3. When Teddy Roosevelt lost his mother and wife within a period of 24 hours in 1884, he wrote in his diary that “the light has gone out of my life.” He then went west to the Badlands, became a Dakota cowboy, and eventually led efforts to organize ranchers’ efforts stop overgrazing and other practices that hurt the land they depended upon. His work resulted in the formation of the Little Missouri Stockmen’s Association. He was also compelled to coordinate conservation efforts and was able to form the Boone and Crocket Club, whose primary goal was the conservation of large game animals and their habitats. After a bad winter wiped out his herd of cattle, Roosevelt returned to the East with a renewed vigor and a sense of public purpose that eventually vaulted him to the presidency in 1901.

    It makes sense that governments, commercial enterprises, and individuals take their greatest leaps forward after crisis or failure. That is when we are most receptive to challenging what we have known, when we are most open to learning from others, and most convinced that the old ways and familiar places cannot be relied upon forever. Inertia is the tendency of a body at rest to stay at rest, and forward motion often takes a catalyst which rudely tells us that we’re doing isn’t working.

    For law firms, the last recession and the increasing competition from in-house law departments, contract lawyers, technology providers, accounting firms and non-traditional outsourcing have all provided a rude and disruptive spur to competitive and collaborative innovation.

    For those firms who are taking new approaches and adopting new methods and tools to deliver legal services that are faster, more relevant, and more cost-effective, there is a great story to tell… and a great opportunity for a leap forward. For those who are still pining for the good old days, there’s not much of a future.

    About the Author

    John O. Cunningham is the chair of LSSO's Editorial Board and Freelance Writer, Editor and Marketing/Communications Consultant. You can read more of John's articles on his blog.

  • October 23, 2017 10:37 AM | Kirsten Lovett (Administrator)

    Thank you to all the RainDance attendees and LSSO members who responded to the 2017 Law Firm Marketing and Business Development Survey conducted by LexisNexis in conjunction with Catapult Growth partners.

    You may access a copy of the survey results here.

    The survey questioned law firms about increasing pressures in the marketplace and what they were doing to set themselves apart from their competition. During March-June 2017, 160 legal marketing and business development leaders, including 40 Am Law 100 Chief Marketing Officers / Chief Business Development Officers (“C-Levels”) were surveyed about their marketing and business development structures, strategies, tactics, measurements and more.  This year’s results prove that the leading marketing and business development departments are seeing the opportunity to be agents of change and are helping their firms chart new paths to improve strategy execution, differentiate, and thrive.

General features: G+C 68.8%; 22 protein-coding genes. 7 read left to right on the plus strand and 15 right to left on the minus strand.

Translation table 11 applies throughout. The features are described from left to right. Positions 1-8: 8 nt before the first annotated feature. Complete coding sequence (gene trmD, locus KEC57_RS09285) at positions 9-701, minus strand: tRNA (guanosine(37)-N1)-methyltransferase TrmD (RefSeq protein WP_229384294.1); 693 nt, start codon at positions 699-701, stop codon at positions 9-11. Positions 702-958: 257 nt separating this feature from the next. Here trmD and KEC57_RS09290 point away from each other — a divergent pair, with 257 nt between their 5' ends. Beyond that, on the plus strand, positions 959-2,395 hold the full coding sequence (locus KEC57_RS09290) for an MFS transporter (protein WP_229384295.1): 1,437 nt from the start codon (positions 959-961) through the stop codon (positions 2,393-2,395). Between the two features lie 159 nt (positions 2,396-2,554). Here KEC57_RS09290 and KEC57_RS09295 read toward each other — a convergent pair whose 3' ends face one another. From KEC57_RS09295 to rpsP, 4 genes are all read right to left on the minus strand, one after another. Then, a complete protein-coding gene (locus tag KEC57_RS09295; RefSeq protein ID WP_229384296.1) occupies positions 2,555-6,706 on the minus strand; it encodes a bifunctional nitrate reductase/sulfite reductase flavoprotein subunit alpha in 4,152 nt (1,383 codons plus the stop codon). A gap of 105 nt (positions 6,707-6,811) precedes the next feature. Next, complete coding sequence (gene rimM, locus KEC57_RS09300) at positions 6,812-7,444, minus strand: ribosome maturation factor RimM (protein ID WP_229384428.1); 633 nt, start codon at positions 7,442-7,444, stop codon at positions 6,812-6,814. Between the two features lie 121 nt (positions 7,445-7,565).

Survey Results

  • October 23, 2017 9:59 AM | Kirsten Lovett (Administrator)

    By Olivia C. Watson is the Marketing and Business Development Manager at Ackert Inc.

    Business development: out with the old, in with the new

    For forward-thinking law firms, business development is more important than ever before. Before the economic downturn, lawyers weren’t actively involved in creating business development strategies. They didn’t need to go out and find clients because clients typically came to them. The market was smaller and there wasn’t as much competition.

    Lawyers focused their efforts on doing good work, and that was enough to feed a growing practice. But the modern legal market, post Great Recession, is another ballgame entirely.

    Key challenges driving a change in approach

    Several factors are contributing to the recent decrease in revenue.

    For starters, there are more lawyers, so competition is rife. Changing market conditions also mean that there’s an increasing threat of substitutes. Alternative sources of legal advice are more readily available than ever before, making it tougher for lawyers to attract new clients. And new entrants to the legal landscape have also contributed to the erosion of market share. According to research, over 83% of law firm leaders believe that non-traditional competitors will be a permanent threat for years to come.

    The rise of the internet and digitalization means that customers have access to more information. This information, combined with increased competition, has given clients greater power and more leverage than ever before.

    And the result?

    Clients are easily able to propose alternative fee arrangements and if law firms don’t meet these requirements, buyers will simply move on to firms that do.

    The current state of the market suggests that firms must adapt and adjust or run the risk of being left behind with fewer clients, a smaller market, and continued slow growth.

    Many law firms recognize these challenges and acknowledge that failure to adapt isn’t an option. In fact, the results of a survey of over 400 legal marketers and business development professionals revealed that 85% of respondents believed that strategies to win new business have shifted drastically.

    Shifting strategies

    Savvy business development necessitates a proactive approach to acquiring clients. There’s a need for law firms to better understand their clients’ needs and what value they offer clients. Firms must develop strategies to differentiate themselves from the competition. Modern approaches to business development place an emphasis on the tools, processes and systems that are put in place to attract new clients; something many law firms are incorporating into their business development strategies. For example, most firms are already using Client Relationship Management (CRM) platforms in an effort to drive business growth.

    According to a study by Ackert Advisory on the state of CRM, of the 3000 firms featured in the study, 70% were using some form of CRM. And, in another study, CRM was one of the top five activities that law firms were investing in for growth, with 51% wanting to invest in CRM in the future.